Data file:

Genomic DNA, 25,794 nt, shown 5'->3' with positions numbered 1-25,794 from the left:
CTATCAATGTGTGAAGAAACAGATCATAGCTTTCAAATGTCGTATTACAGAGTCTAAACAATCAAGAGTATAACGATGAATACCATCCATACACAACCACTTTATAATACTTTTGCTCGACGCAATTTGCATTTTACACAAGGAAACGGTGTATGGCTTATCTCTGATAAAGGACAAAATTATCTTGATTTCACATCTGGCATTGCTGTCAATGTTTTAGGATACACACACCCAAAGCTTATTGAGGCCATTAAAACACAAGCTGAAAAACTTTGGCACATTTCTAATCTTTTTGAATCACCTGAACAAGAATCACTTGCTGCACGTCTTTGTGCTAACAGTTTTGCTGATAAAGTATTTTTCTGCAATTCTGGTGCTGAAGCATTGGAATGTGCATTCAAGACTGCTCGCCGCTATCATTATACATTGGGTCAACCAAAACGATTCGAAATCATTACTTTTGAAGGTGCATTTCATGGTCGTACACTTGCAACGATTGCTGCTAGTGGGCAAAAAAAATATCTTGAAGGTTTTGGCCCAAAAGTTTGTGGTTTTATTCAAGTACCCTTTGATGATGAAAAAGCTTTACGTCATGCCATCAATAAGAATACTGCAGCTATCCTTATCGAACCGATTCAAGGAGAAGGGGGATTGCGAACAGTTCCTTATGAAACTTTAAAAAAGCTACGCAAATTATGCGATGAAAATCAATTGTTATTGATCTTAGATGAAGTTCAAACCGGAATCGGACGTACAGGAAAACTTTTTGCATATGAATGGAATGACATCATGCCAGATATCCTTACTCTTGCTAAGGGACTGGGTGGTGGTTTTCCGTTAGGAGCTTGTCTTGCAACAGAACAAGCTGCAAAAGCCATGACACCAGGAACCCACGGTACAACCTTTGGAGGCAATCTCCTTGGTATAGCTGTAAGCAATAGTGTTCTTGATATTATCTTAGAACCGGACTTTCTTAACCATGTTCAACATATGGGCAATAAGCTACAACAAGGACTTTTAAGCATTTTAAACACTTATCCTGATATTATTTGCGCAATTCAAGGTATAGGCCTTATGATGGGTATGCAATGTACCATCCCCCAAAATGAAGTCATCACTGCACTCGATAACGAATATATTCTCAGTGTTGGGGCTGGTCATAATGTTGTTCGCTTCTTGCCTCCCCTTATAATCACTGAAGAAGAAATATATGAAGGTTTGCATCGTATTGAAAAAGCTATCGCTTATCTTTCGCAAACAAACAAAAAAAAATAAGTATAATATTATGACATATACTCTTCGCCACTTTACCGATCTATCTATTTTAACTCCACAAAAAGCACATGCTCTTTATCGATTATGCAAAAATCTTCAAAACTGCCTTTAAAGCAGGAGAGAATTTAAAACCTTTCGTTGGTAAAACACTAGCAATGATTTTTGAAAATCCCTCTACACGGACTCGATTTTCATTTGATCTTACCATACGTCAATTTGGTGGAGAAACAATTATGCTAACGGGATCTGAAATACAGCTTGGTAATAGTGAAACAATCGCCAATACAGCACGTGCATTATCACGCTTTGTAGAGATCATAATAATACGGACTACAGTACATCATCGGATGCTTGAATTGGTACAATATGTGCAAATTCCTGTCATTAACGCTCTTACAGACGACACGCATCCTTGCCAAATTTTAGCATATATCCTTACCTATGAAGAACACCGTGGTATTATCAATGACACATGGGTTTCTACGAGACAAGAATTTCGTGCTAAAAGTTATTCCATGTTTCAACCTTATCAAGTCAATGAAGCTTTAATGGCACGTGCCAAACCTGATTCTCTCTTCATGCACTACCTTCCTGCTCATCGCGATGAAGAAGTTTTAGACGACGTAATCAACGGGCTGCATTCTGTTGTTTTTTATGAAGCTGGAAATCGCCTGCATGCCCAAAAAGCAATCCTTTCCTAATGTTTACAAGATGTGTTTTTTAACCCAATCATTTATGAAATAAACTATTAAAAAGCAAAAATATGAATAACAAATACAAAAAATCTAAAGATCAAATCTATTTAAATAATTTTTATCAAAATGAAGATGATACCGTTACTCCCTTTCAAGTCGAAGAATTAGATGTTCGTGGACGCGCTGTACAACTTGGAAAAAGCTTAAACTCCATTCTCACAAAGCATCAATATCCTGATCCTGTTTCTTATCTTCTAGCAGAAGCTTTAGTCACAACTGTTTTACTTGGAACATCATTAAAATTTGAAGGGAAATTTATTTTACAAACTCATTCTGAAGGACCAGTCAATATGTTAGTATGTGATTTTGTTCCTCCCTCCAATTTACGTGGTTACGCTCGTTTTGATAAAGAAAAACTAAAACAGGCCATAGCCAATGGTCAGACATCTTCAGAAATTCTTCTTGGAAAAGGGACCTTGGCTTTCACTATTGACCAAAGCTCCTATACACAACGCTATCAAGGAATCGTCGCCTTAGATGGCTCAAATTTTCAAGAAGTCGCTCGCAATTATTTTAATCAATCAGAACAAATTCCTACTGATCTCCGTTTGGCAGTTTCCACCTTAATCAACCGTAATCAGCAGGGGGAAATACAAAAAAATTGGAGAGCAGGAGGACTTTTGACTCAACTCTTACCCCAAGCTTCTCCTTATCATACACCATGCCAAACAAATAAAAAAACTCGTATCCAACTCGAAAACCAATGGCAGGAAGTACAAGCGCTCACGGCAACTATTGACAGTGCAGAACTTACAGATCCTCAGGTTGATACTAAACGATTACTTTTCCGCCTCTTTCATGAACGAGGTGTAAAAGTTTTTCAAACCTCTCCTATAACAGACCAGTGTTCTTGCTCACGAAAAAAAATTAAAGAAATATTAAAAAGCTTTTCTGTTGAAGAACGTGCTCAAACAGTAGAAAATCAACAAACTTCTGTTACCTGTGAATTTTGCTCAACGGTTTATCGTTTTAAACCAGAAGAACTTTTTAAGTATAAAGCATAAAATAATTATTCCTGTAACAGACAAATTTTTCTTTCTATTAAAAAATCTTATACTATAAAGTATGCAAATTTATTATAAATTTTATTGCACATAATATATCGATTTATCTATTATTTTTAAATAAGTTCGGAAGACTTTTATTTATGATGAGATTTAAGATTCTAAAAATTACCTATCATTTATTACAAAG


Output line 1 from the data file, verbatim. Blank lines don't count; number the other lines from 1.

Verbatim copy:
Genomic DNA, 25,794 nt, shown 5'->3' with positions numbered 1-25,794 from the left: